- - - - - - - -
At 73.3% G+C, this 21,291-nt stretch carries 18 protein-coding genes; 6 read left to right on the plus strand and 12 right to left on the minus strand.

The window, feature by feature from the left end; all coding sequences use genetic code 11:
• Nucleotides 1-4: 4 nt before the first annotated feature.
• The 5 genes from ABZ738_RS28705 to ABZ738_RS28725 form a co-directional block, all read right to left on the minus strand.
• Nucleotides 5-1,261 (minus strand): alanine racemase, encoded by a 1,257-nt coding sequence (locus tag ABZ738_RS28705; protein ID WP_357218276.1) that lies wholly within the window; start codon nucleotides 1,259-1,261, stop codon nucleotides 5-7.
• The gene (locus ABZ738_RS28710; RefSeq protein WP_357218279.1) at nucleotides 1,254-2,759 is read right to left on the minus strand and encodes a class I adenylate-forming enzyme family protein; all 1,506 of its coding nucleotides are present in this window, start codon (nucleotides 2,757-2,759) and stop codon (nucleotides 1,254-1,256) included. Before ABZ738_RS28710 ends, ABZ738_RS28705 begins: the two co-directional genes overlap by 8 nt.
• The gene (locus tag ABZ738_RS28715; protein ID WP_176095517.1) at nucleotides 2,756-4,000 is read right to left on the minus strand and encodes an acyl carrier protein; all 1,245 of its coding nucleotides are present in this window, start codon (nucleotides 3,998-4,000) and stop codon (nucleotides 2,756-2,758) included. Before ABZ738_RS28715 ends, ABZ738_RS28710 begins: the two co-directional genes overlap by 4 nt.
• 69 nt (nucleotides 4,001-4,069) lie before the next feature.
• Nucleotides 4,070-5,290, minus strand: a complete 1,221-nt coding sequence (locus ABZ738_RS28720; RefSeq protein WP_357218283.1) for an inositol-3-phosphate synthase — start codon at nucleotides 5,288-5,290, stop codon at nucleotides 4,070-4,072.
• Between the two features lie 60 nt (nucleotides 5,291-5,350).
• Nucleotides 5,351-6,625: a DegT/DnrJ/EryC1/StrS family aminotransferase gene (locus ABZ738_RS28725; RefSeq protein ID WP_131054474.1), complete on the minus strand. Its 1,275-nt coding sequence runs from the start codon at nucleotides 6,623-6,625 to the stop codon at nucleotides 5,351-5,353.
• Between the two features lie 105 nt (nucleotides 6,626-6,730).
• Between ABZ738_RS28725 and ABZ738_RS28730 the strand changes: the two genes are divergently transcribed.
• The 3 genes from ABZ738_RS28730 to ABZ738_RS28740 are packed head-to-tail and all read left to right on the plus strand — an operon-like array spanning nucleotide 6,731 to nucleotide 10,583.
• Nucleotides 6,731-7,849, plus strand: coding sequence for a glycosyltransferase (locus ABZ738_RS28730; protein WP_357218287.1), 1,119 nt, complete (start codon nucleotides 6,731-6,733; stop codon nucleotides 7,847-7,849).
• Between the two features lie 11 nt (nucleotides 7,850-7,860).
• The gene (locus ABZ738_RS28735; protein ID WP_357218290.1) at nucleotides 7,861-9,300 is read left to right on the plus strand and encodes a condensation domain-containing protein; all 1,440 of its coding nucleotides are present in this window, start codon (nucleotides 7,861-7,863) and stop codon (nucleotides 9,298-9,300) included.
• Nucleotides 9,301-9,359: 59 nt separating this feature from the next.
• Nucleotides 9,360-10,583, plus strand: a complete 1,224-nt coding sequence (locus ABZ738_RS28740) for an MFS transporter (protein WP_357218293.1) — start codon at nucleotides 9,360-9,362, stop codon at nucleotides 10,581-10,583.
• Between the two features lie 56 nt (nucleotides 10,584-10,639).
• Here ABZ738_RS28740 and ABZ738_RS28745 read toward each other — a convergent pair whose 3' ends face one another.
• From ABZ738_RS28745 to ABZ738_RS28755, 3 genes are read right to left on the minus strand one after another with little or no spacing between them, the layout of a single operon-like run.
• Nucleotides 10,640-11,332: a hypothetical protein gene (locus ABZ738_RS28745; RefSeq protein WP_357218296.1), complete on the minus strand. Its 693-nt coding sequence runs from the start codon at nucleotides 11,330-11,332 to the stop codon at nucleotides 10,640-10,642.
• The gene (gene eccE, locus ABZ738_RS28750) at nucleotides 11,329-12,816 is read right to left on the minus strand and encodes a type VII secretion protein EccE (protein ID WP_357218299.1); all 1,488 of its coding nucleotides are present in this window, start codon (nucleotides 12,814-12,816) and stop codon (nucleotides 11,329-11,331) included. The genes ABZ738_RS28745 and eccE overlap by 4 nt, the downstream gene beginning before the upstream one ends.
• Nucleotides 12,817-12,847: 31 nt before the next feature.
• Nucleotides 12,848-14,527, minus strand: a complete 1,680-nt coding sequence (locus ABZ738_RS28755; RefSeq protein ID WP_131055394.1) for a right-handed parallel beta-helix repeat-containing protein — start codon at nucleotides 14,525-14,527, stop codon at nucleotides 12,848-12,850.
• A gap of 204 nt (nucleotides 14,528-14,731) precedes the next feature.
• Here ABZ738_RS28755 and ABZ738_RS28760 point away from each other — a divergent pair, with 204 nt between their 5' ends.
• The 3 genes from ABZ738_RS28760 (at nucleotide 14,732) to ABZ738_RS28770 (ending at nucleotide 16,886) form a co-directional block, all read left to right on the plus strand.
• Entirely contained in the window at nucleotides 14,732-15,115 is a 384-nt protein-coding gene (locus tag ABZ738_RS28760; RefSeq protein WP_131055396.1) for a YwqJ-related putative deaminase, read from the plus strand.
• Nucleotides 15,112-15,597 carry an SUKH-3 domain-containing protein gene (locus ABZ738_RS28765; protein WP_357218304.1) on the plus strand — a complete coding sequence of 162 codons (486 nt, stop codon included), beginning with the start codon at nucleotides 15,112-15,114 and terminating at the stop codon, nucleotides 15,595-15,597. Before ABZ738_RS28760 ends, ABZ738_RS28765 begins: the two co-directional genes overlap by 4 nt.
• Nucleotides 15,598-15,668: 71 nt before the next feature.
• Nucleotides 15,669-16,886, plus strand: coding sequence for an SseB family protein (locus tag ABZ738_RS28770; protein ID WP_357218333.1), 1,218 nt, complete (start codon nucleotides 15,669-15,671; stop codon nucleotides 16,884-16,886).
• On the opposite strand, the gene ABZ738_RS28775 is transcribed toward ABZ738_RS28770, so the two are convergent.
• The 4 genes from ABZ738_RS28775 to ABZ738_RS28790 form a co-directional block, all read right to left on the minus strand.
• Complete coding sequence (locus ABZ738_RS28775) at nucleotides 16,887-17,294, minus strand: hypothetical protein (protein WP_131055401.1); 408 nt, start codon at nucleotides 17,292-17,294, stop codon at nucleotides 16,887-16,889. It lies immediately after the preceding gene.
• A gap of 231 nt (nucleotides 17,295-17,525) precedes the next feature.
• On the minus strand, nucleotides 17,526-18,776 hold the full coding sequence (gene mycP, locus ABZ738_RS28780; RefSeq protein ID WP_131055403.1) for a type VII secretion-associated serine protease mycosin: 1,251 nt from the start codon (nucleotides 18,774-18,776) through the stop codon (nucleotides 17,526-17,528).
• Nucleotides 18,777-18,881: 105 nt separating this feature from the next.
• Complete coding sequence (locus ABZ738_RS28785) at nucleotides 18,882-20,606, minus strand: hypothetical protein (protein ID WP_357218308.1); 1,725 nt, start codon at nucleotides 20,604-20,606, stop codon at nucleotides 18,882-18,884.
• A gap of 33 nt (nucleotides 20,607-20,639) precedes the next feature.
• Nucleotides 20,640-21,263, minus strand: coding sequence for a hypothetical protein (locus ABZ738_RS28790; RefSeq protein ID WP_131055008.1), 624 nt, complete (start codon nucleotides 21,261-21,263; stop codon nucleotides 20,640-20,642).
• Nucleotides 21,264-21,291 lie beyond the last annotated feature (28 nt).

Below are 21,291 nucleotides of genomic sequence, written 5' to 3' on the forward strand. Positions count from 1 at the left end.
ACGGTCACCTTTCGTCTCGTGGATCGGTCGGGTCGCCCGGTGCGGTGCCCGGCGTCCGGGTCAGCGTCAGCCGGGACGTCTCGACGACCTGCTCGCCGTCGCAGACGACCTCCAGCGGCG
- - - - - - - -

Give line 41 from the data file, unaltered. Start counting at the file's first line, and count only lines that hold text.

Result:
• A gap of 33 nt (nucleotides 20,607-20,639) precedes the next feature.